What can I say? I'm still impressed with the iPhone's capabilities. Graphics are as you see in the screen shots: very darn good. The game sound is also pretty quality, though the music does get a little repetitive at times -- however it fits the mood of the game perfectly with some light-hearted drums and an "aquatic" feel (yes, I suck at describing music).
What you can't see in the screen shots is that the game performs with no jitters, freezes, or anything else that might throw you out of the game. The only issue I've run into is that the screen will occasionally dim if I haven't tapped it in awhile (as though the accelerometer and the game aren't able to let the iPhone's OS know that it's being actively used).
I will say I'm pretty happy with the look and feel of the game. In a great article on the science behind Spore at Seed Magazine, you can read a bit about how the "hard science" people behind the game had to give in to the "cute" people. The game is definitely "cute" but not in a treacly way, just in a way that helps make it more approachable and fun. (As a side note, if you're interested in how all these evolutionist designers feel about releasing a game with intelligent design overtones, definitely go take a look at that article).
The Creature Creator in Spore Origins is just a ton of fun. As you gain evolution points you're able to add new features to your creature, including:
- different colors and patterns
- Perception tools like eyes and feelers
- Offensive tools like spikes and teeth
- Defensive tools like shields and (ahem) spikes
Modifying your creature is easy and fun -- on the main screen you can pinch and spread your fingers to adjust the size of your body. When you do, the creatures skeleton appears to give you an idea of what you're messing with. There are plenty of colors and patterns to choose from. Or you can go with another option: pulling a photo from your Photo Gallery (or taking a picture) and using it as the main 'color' on your creature.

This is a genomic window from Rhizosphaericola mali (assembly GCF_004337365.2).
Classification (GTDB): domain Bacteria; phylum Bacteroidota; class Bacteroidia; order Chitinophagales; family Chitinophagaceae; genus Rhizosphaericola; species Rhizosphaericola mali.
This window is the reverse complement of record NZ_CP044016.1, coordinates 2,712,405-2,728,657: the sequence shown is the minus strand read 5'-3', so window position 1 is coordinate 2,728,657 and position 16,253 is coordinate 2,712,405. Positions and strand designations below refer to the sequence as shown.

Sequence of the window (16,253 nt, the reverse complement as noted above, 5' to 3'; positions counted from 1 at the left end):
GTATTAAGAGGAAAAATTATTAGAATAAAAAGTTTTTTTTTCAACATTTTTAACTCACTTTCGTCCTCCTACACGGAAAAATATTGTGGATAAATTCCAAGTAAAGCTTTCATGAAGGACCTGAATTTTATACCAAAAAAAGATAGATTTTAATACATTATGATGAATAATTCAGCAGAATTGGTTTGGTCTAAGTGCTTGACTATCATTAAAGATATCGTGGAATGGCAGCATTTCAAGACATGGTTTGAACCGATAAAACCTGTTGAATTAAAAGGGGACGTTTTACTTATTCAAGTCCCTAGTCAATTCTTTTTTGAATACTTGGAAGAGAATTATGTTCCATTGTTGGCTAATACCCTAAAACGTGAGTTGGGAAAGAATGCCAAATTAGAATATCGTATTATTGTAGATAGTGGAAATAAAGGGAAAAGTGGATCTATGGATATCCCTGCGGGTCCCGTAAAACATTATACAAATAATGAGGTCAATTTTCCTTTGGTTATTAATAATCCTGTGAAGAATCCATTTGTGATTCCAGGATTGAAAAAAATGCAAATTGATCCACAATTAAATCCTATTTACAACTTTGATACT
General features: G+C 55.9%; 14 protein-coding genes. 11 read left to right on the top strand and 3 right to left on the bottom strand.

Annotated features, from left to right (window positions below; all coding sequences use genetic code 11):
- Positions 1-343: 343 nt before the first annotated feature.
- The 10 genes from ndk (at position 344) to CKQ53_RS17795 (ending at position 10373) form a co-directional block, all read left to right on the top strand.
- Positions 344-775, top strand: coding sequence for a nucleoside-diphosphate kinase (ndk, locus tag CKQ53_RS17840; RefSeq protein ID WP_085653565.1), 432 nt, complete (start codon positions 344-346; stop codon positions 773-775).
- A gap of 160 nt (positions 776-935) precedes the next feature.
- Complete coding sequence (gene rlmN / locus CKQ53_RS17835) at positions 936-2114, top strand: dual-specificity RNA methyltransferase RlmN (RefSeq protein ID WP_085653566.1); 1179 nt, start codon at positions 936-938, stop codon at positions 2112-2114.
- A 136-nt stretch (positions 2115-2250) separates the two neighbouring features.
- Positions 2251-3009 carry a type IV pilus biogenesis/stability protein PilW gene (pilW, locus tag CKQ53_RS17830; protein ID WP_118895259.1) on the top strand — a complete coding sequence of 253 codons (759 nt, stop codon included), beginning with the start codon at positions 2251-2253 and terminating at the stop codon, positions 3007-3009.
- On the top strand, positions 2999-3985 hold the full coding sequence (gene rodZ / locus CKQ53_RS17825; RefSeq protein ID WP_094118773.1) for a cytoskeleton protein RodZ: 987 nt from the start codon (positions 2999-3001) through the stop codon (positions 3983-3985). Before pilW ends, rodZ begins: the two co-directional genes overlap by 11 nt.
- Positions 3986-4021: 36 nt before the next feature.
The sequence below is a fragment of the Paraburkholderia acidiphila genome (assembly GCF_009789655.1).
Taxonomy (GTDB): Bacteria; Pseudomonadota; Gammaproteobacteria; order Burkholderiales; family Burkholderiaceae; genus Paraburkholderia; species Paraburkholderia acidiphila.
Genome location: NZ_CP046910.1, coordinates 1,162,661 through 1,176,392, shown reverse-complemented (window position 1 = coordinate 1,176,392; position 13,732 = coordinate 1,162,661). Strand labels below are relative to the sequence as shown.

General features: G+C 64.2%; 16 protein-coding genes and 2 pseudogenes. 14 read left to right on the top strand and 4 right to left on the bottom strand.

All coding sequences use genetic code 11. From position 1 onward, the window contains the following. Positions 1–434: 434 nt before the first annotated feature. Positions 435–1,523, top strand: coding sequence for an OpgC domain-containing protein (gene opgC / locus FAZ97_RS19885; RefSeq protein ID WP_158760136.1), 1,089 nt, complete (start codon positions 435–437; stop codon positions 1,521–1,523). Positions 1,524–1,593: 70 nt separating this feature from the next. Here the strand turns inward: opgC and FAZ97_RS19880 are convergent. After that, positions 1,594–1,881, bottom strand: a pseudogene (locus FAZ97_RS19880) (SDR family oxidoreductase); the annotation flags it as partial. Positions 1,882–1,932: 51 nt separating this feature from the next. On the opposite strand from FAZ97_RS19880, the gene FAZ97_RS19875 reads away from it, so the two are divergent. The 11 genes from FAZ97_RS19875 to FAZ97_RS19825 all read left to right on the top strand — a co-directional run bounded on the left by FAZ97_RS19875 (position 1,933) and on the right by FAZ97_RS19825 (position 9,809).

As you pick up evolution points, you can load up with darn near as many little evolutionary tools as you like (as above) without any real impediment to game play. As you climb the chain you can also add "super tools" which you activate by tapping the screen.
I'll definitely be coming back to Spore after I've defeated it. You can have multiple creatures -- and though there's no ability to share them or get other people's creatures over the network, it's still fun to create them.
There's also a "survival mode" to the game where the screen is static instead of infinitely scrolling as you swim. Your goal there is to pick up food pellets while avoiding the bad guys, but there are different (and cooler) power-ups.
There's also decent achievement tracking so you can try to ratchet up your combo points and, trophies, and the like.
Spore Origins also does a great job with stability and saving your place. When you quit and then re-enter the game, you're always placed back where you left off. The only real downside is that with the included intro video you're looking at around 25 seconds from tapping the icon to playing the game, a long time for a casual game like this. The video can be skipped, but hitting that skip button tends to make the game grind for about the same time the video takes anyway.
Although, as I said, I'll still keep coming back to Spore for awhile, it's not quite deep enough or fun enough to make it a long-term go-to game for me. Barring some future updates like the social creature sharing of the full version, I expect I'll find myself not playing Spore Origins in a couple of months simply because I've done everything that there is to be done. There's actually a compliment in there -- Spore is engaging enough that you'll want to explore all its nooks and crannies.
- Creature Creator is fun
- Accelerometer / Tilt controls are good and responsive
- Great graphics
- Gameplay lacks some depth
- Long-ish start up time